Continent
North America
Country
South Carolina (USA)
Next Big City
Charleston
Next Town
Mt. Pleasant
 
Type:
Ocean
Rider Ability:
Beginner, Intermediate, Expert
Features:
Food

Water

Type:
Shallow, Flat, Chop, Small wave
Hazards:
Animals, Currents, Wave breaker
Quality:
No information
Best Tide:
No information

Depending on tide and season, the lighthouse can bring mild chop on an outgoing tide or some fun waves on set of high tide. Currents can become strong at times and may work in your favor if opposing the wind direction. To the North is a sandbar, which can bring some awesome wave action on the outside, and a bath like slick on the inside. Moon jellyfish are common during spring and summer. Be sure to have protection (jelly lotion or water pants) to avoid irritating stings.

Beach

Type:
Sand
Size:
No information
Hazards:
Concrete
Beach Users:
No information

A rock jetty exists that often becomes submerged at high tide. Stay away from the south side of the jetty (the right side as you face the ocean) as objects (metal and cement) have started to surface with sand erosion. This endangers both kiteboarders and swimmers. There is plenty of room to set up and launch a kite, but watch out for in soft sands near the dunes. They can be laden with large sand burs and death starrs, small thorny potato like cacti.

Weather

Spring:
Shorty, Normal
Summer:
Shorts
Fall:
Shorty, Normal
Winter:
Normal

Wind

Best Months:
April, May
Wind Type:
Thermal, Frontal
Best Direction:
S
Main Direction:
S

Predicting wind is tricky; a lot of our kiteable wind comes in unpredicted spurts and thermals that may only last a couple of hours and then immediately shut off. When the water reaches a certain temperature during the early spring, late fall, and throughout winter, Southwest winds have a hard time reaching the beaches. It is not uncommon for the offshore forecasts to predict 20-25 knots of Southwest wind in conjunction with a warm front (ie thermal) and weather system. If the weather system is particularly strong and not accompanied by a lot of moisture, you may actually have that much wind at the beach. More often, the Southwest wind brings up the Southern moisture from Florida, as well as the warmer (and welcomed) temperatures. At the right time of the year this just feeds the thermals and makes for some great ocean riding. Other times (like the early spring, late fall, and winter), the cold water causes a large layer of moisture to develop along the beaches. This layer of moisture seems to block the onshore South to Southwest wind and turns a 20-25 knot beach forecast into a 10 knot day at best. For long range frontal forecasts, follow the frontal boundaries and isobars. But there are a lot of days that happen based more on local weather, rather than large area fronts (i.e., thermals or the lack thereof).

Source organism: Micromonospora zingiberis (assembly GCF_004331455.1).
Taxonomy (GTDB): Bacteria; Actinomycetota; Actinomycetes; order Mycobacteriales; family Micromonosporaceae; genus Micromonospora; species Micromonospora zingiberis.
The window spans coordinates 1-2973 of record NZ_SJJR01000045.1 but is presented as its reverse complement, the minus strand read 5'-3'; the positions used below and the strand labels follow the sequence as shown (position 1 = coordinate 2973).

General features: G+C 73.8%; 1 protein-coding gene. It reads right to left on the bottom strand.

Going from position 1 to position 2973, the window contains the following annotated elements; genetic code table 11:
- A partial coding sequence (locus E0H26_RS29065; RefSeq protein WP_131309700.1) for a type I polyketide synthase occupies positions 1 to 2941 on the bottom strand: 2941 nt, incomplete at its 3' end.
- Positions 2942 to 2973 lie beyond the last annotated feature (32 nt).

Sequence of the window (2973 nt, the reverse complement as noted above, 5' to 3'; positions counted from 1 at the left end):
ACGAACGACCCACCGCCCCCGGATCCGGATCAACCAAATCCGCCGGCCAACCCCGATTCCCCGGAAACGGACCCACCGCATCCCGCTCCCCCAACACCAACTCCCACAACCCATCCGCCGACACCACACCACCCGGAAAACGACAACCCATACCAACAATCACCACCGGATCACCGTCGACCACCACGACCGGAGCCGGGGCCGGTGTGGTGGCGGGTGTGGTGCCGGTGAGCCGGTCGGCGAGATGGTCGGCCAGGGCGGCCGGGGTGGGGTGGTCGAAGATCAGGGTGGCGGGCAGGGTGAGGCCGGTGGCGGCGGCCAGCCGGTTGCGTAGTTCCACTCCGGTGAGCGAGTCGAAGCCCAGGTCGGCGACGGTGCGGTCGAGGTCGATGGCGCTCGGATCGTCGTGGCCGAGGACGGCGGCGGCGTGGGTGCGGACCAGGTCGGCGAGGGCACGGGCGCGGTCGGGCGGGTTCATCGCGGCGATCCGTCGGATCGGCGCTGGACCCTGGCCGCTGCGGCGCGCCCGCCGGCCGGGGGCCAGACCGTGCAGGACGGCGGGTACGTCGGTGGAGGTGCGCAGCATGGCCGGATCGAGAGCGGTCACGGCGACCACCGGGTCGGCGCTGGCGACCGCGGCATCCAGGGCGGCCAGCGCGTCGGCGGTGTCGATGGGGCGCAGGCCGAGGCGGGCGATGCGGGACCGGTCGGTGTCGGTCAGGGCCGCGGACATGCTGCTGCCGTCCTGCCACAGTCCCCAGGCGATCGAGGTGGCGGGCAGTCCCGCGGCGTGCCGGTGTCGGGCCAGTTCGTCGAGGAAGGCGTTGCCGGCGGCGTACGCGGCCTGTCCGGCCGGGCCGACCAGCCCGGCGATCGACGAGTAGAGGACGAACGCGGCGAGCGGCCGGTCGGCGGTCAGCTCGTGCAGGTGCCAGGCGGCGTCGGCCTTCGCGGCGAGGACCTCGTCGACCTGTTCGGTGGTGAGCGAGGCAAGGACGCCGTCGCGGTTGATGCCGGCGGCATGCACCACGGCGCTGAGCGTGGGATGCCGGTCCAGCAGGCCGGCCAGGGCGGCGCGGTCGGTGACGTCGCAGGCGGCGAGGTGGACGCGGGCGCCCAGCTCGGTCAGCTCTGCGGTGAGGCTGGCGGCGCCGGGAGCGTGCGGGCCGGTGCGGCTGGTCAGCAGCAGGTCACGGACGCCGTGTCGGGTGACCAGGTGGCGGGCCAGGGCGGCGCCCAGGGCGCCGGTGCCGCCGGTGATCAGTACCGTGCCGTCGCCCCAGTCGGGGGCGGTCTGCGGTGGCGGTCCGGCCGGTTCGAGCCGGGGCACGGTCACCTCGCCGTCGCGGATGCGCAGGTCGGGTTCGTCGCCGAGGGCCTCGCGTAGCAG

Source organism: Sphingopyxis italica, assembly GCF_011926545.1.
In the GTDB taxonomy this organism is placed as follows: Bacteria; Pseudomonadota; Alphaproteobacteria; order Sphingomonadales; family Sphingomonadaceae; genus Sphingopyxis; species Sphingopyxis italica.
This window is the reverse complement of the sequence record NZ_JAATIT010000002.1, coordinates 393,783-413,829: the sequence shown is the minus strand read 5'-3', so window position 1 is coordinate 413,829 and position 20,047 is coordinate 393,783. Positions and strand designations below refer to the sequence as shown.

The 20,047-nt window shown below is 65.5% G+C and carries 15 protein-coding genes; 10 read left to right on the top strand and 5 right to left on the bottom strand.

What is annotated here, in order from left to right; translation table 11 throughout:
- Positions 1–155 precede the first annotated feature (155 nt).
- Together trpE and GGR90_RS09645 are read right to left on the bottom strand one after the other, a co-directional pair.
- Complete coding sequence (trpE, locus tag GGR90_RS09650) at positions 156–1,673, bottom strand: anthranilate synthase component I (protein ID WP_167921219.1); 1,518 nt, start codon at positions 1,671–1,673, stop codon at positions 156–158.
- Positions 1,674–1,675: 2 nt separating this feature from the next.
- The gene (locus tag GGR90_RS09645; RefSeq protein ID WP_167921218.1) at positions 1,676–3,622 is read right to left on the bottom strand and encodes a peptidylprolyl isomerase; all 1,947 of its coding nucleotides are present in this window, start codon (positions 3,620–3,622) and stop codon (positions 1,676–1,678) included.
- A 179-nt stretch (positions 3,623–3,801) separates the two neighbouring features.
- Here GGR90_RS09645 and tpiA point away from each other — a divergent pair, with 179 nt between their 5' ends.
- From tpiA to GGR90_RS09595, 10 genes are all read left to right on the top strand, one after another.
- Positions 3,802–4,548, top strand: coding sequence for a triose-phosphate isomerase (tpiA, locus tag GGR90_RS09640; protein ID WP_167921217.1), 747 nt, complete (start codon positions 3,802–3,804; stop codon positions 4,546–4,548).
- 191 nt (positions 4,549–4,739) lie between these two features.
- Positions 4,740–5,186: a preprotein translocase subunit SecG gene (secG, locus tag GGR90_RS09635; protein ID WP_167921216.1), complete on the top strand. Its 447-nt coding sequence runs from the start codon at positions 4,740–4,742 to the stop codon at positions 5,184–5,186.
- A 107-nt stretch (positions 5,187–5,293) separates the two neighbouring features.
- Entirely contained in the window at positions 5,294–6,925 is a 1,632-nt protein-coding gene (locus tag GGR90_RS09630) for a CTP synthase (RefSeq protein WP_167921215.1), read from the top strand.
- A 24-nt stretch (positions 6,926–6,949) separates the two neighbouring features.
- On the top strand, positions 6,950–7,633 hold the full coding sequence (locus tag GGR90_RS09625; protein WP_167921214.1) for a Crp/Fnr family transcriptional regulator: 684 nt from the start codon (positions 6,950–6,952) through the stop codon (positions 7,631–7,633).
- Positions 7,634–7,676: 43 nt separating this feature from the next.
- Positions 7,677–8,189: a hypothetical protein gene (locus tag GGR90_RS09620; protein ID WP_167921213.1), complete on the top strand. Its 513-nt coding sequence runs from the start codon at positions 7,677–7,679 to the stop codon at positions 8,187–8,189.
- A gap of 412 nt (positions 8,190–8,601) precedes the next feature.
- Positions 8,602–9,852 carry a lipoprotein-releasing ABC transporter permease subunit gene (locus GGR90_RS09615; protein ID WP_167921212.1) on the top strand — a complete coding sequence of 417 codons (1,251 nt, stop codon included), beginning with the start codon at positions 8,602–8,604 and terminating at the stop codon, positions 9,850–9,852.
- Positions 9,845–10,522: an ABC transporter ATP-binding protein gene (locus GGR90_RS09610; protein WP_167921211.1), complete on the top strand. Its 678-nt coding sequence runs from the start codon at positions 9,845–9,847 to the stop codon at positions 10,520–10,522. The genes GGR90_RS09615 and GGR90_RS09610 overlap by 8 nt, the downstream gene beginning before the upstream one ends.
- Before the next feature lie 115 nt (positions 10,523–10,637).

How to get there

Transport
Car, Boat
Access
Short walk

Extra information

Rules
Zones

Nightlife

No information